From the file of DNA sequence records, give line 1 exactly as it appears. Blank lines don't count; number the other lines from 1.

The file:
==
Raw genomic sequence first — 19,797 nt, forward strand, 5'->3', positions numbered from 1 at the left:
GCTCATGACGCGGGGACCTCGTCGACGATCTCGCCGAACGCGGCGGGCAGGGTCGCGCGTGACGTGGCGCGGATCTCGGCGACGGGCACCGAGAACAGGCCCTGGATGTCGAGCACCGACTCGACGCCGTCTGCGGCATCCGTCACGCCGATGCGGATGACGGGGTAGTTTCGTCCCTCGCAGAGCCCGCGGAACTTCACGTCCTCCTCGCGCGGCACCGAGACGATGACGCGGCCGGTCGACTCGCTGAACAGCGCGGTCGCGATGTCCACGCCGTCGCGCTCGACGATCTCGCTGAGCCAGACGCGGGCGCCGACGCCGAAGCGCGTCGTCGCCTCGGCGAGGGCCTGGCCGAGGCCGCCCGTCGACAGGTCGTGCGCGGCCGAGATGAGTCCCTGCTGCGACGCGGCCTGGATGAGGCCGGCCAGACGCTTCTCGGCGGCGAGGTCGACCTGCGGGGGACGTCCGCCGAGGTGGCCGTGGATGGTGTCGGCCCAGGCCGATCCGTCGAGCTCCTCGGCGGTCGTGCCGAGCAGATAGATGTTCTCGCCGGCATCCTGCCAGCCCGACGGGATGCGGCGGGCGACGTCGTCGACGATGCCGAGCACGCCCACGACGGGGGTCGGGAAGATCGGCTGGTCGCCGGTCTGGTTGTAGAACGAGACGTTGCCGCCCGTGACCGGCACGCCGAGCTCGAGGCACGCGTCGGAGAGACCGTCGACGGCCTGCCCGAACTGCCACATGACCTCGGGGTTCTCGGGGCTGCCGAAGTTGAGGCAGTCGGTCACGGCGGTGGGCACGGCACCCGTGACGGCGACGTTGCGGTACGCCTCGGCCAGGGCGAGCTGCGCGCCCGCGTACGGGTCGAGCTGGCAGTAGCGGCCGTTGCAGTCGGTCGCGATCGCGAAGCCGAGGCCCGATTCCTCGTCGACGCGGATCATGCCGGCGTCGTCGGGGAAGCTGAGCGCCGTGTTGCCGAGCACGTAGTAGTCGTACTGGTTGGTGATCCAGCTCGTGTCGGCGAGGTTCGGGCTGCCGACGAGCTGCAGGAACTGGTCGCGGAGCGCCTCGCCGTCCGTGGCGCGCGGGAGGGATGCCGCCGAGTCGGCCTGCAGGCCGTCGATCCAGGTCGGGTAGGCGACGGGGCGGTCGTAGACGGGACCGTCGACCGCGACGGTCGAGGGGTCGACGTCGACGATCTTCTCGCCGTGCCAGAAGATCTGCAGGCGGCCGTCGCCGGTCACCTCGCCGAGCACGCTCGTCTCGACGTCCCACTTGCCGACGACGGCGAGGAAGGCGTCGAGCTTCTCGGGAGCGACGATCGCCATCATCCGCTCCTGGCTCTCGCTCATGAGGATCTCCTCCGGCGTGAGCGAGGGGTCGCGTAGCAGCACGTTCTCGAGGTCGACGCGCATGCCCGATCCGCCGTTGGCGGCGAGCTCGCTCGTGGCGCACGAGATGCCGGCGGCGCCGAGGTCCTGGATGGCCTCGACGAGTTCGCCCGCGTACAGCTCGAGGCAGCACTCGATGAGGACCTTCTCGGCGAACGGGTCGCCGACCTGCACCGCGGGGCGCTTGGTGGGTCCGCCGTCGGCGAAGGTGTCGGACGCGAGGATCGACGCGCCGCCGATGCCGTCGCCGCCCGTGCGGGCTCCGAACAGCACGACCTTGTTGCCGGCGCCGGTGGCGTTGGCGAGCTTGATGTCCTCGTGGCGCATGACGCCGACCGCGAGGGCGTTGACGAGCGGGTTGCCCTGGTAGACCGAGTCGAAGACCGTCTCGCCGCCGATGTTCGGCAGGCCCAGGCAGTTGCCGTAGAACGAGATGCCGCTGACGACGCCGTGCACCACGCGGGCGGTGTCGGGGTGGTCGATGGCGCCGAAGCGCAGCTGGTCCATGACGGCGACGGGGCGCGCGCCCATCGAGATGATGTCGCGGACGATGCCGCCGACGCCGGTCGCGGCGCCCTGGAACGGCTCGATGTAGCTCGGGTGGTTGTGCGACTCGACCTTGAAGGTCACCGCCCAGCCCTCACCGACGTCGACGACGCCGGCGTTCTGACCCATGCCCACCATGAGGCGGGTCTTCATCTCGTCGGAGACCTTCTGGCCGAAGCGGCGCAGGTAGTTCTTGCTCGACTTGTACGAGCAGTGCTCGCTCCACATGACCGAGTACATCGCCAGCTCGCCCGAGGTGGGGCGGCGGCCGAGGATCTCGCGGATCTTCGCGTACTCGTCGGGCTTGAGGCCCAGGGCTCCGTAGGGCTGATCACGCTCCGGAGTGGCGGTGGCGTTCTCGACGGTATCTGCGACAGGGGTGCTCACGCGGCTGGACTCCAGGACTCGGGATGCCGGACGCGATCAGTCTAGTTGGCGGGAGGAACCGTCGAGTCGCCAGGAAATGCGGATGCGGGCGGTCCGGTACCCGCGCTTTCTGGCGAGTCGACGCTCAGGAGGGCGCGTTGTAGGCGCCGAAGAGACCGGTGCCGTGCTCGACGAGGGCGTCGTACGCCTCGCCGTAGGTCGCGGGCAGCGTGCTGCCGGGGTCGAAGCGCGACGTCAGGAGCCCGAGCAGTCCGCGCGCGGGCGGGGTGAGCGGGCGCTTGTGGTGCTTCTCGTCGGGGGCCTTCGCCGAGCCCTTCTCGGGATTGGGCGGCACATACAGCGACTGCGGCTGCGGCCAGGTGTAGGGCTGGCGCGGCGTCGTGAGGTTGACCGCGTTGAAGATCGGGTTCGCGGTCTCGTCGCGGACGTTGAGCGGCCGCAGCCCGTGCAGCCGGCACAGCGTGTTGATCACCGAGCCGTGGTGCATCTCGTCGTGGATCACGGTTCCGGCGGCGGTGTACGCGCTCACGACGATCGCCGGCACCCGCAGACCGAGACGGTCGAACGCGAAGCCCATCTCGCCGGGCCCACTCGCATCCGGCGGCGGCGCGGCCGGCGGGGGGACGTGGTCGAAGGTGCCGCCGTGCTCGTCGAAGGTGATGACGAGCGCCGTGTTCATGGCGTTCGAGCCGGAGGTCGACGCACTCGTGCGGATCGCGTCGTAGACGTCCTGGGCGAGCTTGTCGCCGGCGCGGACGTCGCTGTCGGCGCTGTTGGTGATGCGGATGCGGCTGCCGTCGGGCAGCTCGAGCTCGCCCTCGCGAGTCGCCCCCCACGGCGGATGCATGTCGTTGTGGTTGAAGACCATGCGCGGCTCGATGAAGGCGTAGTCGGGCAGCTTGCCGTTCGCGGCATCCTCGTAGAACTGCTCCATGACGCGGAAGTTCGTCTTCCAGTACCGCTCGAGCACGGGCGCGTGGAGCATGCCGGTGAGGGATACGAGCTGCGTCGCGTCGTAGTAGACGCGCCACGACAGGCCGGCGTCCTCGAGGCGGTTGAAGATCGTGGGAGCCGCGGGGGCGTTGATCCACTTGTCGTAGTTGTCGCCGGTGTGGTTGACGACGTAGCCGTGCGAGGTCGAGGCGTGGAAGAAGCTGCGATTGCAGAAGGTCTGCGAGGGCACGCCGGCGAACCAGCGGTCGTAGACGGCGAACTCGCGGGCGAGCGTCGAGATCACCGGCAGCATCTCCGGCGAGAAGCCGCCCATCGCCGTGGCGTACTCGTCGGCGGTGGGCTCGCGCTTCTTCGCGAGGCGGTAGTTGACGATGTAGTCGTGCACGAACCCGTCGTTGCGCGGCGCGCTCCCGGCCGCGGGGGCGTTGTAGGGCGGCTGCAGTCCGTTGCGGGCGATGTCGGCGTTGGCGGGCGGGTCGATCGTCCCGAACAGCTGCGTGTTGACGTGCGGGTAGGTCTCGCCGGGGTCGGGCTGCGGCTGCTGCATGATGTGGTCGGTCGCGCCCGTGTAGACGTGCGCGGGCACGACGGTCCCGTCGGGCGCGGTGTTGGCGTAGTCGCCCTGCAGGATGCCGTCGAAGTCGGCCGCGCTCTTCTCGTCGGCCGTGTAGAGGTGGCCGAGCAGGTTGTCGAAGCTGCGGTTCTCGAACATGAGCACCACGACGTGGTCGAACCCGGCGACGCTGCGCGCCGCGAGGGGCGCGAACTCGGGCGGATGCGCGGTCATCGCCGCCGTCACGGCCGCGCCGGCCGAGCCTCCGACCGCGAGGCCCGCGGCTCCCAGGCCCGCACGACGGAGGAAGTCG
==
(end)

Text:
Raw genomic sequence first — 19,797 nt, forward strand, 5'->3', positions numbered from 1 at the left: